'Overpriced' housing gets more overpriced

Jun 13, 2006

'Overpriced' housing gets more overpriced
Despite a slowdown, more housing markets are overvalued than ever, says one economist.

NEW YORK (CNNMoney.com) - The rich have gotten richer, at least when it comes to home prices, according to a study released Monday.

The most overvalued housing markets in the United States recorded much higher price increases during the first quarter of 2006 than the least overvalued markets, according to the latest analysis by National City Corp, a financial holding company, and Global Insight, a financial information provider.

Worst prices
Where the home prices are least affordable
Metro area  Percent overvalued Q4 2005  Median home price Q1 2006  Percent overvalued Q1 2006 
Naples, FL  93.5%  $383,000  102.6% 
Salinas, CA  81.4%  $608,600  79.1% 
Port St. Lucie, FL  72.8%  $240,800  77.4% 
Merced CA  72.9%  $291,300  77.0% 
Bend, OR  65.2%  $276,100  76.4% 
 Source:  National City Corp
Best buys
The markets where houses are least overpriced
Metro area  Percent undervalued Q4 2005  Median price Q1 2006  Percent undervalued Q1 2006 
College Station, TX  22.1%  $94,200  23.7% 
Dallas, TX  18.8%  $129,000  18.9% 
Ft. Worth, TX  17.6%  $105,500  18.5% 
Houston , TX  16.6%  $110,600  15.8% 
Killeen, TX  11.7%  $93,000  15.1% 
 Source:  National City Corp

In the 50 most overvalued markets, prices increased 2.5 percent from the fourth quarter to the first, an annualized rate of 10.1 percent. In the 50 least overvalued markets, prices increased just 0.7 percent, an annualized rate of 2.7 percent.

Overall, U.S. home prices rose at an annualized rate of 7.3 percent for the quarter.

The report surveyed the largest 317 U.S. real estate markets. It determined what home prices should be, controlling for differences in population density, relative income levels, interest rates, and historically observed market premiums or discounts.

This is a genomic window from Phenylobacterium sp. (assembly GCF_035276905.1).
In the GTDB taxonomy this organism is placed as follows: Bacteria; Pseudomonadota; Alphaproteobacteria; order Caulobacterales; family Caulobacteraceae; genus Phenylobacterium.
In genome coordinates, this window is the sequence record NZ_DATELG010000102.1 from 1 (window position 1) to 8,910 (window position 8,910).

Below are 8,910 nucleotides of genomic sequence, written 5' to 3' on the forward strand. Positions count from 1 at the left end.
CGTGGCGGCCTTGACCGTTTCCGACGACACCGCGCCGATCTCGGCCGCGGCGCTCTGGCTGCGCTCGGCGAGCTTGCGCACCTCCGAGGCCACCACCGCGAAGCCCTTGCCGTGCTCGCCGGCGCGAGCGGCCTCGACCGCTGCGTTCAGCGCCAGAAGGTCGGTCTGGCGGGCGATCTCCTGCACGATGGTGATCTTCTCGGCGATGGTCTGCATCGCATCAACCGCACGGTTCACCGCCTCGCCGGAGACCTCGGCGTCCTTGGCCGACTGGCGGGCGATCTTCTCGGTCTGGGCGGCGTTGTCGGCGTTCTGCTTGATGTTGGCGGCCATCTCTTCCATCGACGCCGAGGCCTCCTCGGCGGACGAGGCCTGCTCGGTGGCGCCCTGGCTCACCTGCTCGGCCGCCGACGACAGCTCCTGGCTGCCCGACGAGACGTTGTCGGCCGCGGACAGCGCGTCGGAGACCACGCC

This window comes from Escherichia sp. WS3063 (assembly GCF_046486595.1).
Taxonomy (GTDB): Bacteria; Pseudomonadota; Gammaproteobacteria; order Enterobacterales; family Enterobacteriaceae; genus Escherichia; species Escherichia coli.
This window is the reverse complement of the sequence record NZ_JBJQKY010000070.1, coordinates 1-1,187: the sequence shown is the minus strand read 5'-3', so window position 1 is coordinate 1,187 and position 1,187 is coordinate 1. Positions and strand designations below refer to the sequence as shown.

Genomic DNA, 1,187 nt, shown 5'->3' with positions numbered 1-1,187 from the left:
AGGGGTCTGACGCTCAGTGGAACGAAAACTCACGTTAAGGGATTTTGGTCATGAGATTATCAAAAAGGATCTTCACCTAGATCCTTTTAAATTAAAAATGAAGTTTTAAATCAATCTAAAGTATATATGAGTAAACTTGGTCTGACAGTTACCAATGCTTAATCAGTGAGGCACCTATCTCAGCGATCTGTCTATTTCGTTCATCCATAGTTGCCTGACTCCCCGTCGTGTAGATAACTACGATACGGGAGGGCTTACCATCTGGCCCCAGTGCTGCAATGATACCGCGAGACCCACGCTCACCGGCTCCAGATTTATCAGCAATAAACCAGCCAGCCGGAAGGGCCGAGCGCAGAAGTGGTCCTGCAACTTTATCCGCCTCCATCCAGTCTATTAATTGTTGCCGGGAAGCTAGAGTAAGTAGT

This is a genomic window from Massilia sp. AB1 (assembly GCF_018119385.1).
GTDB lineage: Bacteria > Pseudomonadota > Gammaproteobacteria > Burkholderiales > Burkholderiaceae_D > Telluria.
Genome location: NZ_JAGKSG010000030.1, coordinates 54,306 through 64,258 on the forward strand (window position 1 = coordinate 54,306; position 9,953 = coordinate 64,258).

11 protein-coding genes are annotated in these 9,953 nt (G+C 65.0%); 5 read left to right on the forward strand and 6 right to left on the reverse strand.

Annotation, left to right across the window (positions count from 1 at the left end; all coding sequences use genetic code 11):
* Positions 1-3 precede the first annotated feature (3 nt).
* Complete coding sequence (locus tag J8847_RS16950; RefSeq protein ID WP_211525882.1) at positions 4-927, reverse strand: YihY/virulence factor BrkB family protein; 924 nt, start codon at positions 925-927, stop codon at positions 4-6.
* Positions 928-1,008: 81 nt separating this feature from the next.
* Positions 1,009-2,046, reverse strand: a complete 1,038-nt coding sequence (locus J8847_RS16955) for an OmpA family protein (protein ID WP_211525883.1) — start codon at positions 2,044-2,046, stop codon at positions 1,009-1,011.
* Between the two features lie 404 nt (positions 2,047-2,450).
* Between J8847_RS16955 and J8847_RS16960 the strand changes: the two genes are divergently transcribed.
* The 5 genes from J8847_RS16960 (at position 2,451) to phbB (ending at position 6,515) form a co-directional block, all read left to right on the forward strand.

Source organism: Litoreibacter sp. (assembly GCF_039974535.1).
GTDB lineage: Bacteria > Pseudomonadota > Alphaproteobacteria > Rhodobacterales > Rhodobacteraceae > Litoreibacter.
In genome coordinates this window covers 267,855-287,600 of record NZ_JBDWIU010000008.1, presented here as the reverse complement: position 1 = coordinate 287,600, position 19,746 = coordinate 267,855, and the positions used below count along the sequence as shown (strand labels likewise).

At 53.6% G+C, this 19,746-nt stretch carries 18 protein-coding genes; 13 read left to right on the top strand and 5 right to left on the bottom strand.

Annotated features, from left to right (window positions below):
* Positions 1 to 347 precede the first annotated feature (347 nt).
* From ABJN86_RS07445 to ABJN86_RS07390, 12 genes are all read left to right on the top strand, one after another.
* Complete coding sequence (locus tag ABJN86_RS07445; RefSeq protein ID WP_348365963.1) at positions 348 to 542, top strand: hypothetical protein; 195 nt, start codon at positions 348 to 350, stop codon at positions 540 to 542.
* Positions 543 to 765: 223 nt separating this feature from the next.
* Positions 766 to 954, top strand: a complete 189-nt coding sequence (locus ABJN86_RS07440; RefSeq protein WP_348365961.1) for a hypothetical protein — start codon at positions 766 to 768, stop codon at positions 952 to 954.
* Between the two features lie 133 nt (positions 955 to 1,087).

Markets with valuation premiums above 34 percent were judged to be severely overpriced and at risk for price corrections.

Take Naples, Florida, the most overvalued U.S. market by National City's estimate. By the last quarter of 2005, the median price for a home, at $367,200, was about 94 percent over what National City judged it should be.

But by the end of the first quarter, the median home price in Naples was $383,000, an increase of more than four percent in just three months. Naples real estate now sells for more than double what it should cost.

Compare that to the least overvalued market, College Station, Texas, where prices are more than 23 percent below what National City estimates they should be. Despite that, prices still fell last quarter, from $95,000 to $94,200. Ft. Worth and Killeen, Texas, and Wichita, Kansas, are other very undervalued markets where prices declined.

Port St Lucie, Florida, Merced, California, and Bend, Oregon, joined Naples as overpriced cities where prices rose substantially.

Some places, of course, bucked this national trend. Salinas, Santa Barbara and Sacramento, all in California, are all among the top 50 overvalued cities where prices dropped.

And El Paso, Houston and New Orleans, all among the least overvalued cities, reported substantial price appreciation. El Paso prices sprouted at a rate of nearly 25 percent on an annual basis.

According to Richard DeKaser, National City's chief economist, what usually happens when markets are returning to normal is that extremes of the market - the low and high ends, should move back toward the average; overvalued markets should rise slowly, if at all, and undervalued ones should shoot up.

Just the opposite is happening.

Overall, 39 percent of the 317 markets surveyed were judged to be severely overvalued. That's up from 36 percent of markets in the last quarter of 2005.

DeKaser did find some evidence that prices may be ripe for a correction. A year ago prices in overvalued markets were going up even quicker than they are today, indicating they are pointing to a change of direction. That doesn't mean that a normal, balanced market is right at hand.

"We've got a long way to go before we're out of this market," says DeKaser.

Read More: Les Christie, CNNMoney.com staff writer

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